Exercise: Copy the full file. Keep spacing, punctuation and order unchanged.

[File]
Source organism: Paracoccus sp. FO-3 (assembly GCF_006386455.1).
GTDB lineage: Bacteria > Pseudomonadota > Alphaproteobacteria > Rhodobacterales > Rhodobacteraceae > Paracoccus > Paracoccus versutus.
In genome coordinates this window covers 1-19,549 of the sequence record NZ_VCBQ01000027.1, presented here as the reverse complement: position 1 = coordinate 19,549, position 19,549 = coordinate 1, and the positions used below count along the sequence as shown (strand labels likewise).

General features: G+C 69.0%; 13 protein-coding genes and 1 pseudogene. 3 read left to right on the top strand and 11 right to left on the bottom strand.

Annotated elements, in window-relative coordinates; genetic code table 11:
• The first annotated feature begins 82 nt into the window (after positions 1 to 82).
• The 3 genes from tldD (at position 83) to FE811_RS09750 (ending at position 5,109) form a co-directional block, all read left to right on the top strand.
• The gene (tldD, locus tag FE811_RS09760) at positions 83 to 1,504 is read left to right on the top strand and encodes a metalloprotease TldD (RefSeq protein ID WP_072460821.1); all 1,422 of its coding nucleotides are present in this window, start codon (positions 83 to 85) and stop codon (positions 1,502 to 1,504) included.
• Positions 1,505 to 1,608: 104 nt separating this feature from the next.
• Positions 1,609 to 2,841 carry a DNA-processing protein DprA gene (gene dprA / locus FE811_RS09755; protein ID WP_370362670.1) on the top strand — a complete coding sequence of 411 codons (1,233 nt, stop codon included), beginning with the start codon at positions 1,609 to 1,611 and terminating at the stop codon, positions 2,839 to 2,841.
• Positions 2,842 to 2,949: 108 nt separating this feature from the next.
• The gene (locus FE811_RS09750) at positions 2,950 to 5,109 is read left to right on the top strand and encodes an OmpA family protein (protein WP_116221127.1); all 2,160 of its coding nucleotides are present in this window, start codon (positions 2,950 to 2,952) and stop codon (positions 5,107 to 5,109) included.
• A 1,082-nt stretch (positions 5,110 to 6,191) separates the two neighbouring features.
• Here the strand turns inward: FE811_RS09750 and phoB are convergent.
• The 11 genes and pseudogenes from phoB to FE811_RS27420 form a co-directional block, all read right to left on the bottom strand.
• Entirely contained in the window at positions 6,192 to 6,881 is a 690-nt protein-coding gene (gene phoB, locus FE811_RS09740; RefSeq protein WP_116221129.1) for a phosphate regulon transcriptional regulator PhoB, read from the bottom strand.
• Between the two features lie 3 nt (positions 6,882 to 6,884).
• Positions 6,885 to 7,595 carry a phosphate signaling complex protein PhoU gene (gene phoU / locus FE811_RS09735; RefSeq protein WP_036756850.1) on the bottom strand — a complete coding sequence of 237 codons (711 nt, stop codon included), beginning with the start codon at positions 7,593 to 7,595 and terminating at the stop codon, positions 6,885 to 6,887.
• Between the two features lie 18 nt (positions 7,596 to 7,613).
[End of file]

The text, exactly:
Source organism: Paracoccus sp. FO-3 (assembly GCF_006386455.1).
GTDB lineage: Bacteria > Pseudomonadota > Alphaproteobacteria > Rhodobacterales > Rhodobacteraceae > Paracoccus > Paracoccus versutus.
In genome coordinates this window covers 1-19,549 of the sequence record NZ_VCBQ01000027.1, presented here as the reverse complement: position 1 = coordinate 19,549, position 19,549 = coordinate 1, and the positions used below count along the sequence as shown (strand labels likewise).

General features: G+C 69.0%; 13 protein-coding genes and 1 pseudogene. 3 read left to right on the top strand and 11 right to left on the bottom strand.

Annotated elements, in window-relative coordinates; genetic code table 11:
• The first annotated feature begins 82 nt into the window (after positions 1 to 82).
• The 3 genes from tldD (at position 83) to FE811_RS09750 (ending at position 5,109) form a co-directional block, all read left to right on the top strand.
• The gene (tldD, locus tag FE811_RS09760) at positions 83 to 1,504 is read left to right on the top strand and encodes a metalloprotease TldD (RefSeq protein ID WP_072460821.1); all 1,422 of its coding nucleotides are present in this window, start codon (positions 83 to 85) and stop codon (positions 1,502 to 1,504) included.
• Positions 1,505 to 1,608: 104 nt separating this feature from the next.
• Positions 1,609 to 2,841 carry a DNA-processing protein DprA gene (gene dprA / locus FE811_RS09755; protein ID WP_370362670.1) on the top strand — a complete coding sequence of 411 codons (1,233 nt, stop codon included), beginning with the start codon at positions 1,609 to 1,611 and terminating at the stop codon, positions 2,839 to 2,841.
• Positions 2,842 to 2,949: 108 nt separating this feature from the next.
• The gene (locus FE811_RS09750) at positions 2,950 to 5,109 is read left to right on the top strand and encodes an OmpA family protein (protein WP_116221127.1); all 2,160 of its coding nucleotides are present in this window, start codon (positions 2,950 to 2,952) and stop codon (positions 5,107 to 5,109) included.
• A 1,082-nt stretch (positions 5,110 to 6,191) separates the two neighbouring features.
• Here the strand turns inward: FE811_RS09750 and phoB are convergent.
• The 11 genes and pseudogenes from phoB to FE811_RS27420 form a co-directional block, all read right to left on the bottom strand.
• Entirely contained in the window at positions 6,192 to 6,881 is a 690-nt protein-coding gene (gene phoB, locus FE811_RS09740; RefSeq protein WP_116221129.1) for a phosphate regulon transcriptional regulator PhoB, read from the bottom strand.
• Between the two features lie 3 nt (positions 6,882 to 6,884).
• Positions 6,885 to 7,595 carry a phosphate signaling complex protein PhoU gene (gene phoU / locus FE811_RS09735; RefSeq protein WP_036756850.1) on the bottom strand — a complete coding sequence of 237 codons (711 nt, stop codon included), beginning with the start codon at positions 7,593 to 7,595 and terminating at the stop codon, positions 6,885 to 6,887.
• Between the two features lie 18 nt (positions 7,596 to 7,613).